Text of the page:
The Inside Dirt on Vermont’s Mud Season
The following is a guest post courtesy of Kristin McLane from the Green Mountain Club
Vermont. Frequently known on the Appalachian Trail as “Vermud.” Both the Long Trail, which runs 272 miles from Massachusetts to Canada, and the Appalachian Trail, which runs on the Long Trail for 105 miles and then turns east to New Hampshire for another 45 miles, are known to have muddy sections all year long. But there is a special time of year in New England when those trails are especially wet: mud season.
If you’re not from New England, you may not have heard of this exciting fifth season. Mud season is the very real time between winter and spring, when the snow starts melting, the spring rains start, and our beloved trails turn into giant, fragile puddles.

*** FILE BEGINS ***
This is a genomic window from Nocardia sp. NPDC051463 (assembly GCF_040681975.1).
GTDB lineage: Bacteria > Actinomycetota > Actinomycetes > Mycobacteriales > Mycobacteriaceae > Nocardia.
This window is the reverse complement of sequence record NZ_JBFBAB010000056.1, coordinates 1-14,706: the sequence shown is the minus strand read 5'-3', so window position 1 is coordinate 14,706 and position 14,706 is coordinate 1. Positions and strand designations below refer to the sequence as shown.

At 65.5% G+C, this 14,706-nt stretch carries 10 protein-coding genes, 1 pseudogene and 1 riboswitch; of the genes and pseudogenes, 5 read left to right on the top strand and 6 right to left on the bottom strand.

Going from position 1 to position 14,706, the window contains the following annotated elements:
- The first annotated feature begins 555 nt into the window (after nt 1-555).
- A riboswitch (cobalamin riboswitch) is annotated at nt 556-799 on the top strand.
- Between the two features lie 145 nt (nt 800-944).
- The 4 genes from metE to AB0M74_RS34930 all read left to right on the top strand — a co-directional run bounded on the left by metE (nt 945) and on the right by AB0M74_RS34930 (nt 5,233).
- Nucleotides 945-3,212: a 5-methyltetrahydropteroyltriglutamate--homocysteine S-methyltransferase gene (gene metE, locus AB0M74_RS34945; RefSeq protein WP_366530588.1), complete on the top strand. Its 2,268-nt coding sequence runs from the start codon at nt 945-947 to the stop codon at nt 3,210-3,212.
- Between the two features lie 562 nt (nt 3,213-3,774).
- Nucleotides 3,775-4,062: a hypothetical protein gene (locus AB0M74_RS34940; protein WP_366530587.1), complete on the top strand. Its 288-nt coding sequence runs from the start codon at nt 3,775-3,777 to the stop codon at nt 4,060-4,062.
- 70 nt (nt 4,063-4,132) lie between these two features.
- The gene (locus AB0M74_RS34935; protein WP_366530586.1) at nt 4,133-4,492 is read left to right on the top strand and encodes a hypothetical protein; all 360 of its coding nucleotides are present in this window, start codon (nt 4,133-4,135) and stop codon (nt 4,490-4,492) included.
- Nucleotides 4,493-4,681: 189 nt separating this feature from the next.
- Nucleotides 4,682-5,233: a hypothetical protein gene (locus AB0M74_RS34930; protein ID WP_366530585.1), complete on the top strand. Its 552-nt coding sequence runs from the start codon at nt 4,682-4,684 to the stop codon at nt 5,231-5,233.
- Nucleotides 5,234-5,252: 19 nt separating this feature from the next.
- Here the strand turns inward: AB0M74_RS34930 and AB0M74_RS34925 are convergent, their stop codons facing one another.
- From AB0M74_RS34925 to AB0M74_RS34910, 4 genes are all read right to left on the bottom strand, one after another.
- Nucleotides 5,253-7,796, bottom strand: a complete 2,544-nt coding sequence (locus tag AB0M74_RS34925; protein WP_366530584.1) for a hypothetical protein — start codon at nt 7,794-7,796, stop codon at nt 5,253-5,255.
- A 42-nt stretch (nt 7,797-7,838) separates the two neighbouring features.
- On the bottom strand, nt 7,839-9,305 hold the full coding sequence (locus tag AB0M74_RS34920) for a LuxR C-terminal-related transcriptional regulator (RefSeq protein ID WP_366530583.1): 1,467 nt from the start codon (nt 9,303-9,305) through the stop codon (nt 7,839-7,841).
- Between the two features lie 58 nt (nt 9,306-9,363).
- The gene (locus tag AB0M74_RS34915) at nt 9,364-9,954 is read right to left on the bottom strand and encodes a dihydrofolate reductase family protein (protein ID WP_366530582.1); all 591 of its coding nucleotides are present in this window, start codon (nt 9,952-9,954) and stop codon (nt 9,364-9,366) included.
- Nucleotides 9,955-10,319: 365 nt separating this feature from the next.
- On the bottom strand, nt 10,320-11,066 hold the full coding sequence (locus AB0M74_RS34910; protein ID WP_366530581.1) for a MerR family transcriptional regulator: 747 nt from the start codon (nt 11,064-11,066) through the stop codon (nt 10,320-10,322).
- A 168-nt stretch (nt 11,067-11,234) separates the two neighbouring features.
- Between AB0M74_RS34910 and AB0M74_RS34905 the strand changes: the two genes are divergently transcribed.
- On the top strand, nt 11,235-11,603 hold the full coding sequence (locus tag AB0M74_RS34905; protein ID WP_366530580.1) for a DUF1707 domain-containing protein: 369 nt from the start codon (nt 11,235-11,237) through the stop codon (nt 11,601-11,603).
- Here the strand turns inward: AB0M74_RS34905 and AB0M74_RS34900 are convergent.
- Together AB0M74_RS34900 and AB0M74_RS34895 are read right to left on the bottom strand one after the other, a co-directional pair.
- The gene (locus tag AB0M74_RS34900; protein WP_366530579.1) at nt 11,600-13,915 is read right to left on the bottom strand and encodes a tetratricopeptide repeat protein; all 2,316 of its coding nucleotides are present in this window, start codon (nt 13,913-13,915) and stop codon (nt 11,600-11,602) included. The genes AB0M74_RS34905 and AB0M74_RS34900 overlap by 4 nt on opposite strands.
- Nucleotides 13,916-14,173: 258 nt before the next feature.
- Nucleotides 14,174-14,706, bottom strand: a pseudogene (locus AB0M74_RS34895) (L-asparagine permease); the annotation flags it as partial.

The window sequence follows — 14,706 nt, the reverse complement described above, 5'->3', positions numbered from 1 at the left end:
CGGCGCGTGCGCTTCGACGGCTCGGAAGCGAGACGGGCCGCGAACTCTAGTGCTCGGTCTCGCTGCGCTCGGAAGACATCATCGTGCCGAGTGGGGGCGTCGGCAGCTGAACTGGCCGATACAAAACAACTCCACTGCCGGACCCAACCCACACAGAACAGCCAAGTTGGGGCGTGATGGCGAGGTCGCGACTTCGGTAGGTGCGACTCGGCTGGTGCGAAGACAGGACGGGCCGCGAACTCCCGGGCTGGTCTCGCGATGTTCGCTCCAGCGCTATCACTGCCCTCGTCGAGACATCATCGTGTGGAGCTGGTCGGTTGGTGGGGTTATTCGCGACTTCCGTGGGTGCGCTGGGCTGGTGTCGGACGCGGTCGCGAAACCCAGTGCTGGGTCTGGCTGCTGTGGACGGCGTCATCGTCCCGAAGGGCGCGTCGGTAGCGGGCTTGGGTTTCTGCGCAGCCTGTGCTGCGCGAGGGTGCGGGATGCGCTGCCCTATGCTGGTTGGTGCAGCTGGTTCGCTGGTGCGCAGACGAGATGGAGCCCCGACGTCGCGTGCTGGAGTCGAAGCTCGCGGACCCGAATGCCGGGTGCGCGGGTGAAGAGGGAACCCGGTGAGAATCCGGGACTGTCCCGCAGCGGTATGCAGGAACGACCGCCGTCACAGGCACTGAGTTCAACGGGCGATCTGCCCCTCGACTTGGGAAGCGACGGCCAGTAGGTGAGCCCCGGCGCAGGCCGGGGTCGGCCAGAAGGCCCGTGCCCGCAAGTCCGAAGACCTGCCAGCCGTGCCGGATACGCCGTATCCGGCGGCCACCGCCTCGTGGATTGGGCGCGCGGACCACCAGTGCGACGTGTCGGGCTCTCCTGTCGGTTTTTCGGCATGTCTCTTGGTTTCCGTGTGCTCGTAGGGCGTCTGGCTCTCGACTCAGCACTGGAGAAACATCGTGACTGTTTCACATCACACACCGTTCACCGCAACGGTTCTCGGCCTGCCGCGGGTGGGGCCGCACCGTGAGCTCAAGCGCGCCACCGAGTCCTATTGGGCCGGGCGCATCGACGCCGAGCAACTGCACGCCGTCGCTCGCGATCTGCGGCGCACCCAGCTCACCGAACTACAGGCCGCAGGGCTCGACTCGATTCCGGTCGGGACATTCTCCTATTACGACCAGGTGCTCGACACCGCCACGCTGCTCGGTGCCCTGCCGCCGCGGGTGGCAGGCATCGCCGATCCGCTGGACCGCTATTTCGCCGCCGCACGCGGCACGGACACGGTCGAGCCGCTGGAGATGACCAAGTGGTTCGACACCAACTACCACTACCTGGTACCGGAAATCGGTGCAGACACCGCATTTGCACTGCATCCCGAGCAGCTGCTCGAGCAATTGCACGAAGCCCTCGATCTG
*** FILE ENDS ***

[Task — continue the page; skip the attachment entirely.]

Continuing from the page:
Let’s get into the mechanics of muddy trails.
It snows a lot in Vermont in the winter. You’re surprised, right? This year the snowpack has been especially deep. Spring technically started on March 20. Our first (note: “first”) spring snowstorm was March 22 and 23, leaving a snow depth of 124 inches on Mount Mansfield, the second highest daily depth for that date since recordkeeping began in 1954. That’s over ten feet of snow, which is crazy, even if it is Vermont highest peak! And let’s not forget how we started out this winter season: with the snowiest November on record in Vermont. While climate change causes multiple freeze/thaw cycles to happen all winter long these days, we generally don’t get back down to bare ground at any point during the winter. All that snow adds up, whether or not some of it melts a little here and there.
So we’re starting out with lots of snow in March (again, technically spring). Despite the ongoing snowstorms, the temperatures are starting to rise and the snowpack is starting to shrink a little bit at a time. Then, what’s that saying? “April showers…”? Yup, the rain comes next. Melting snow, excessive rain, and the ground can only hold so much water.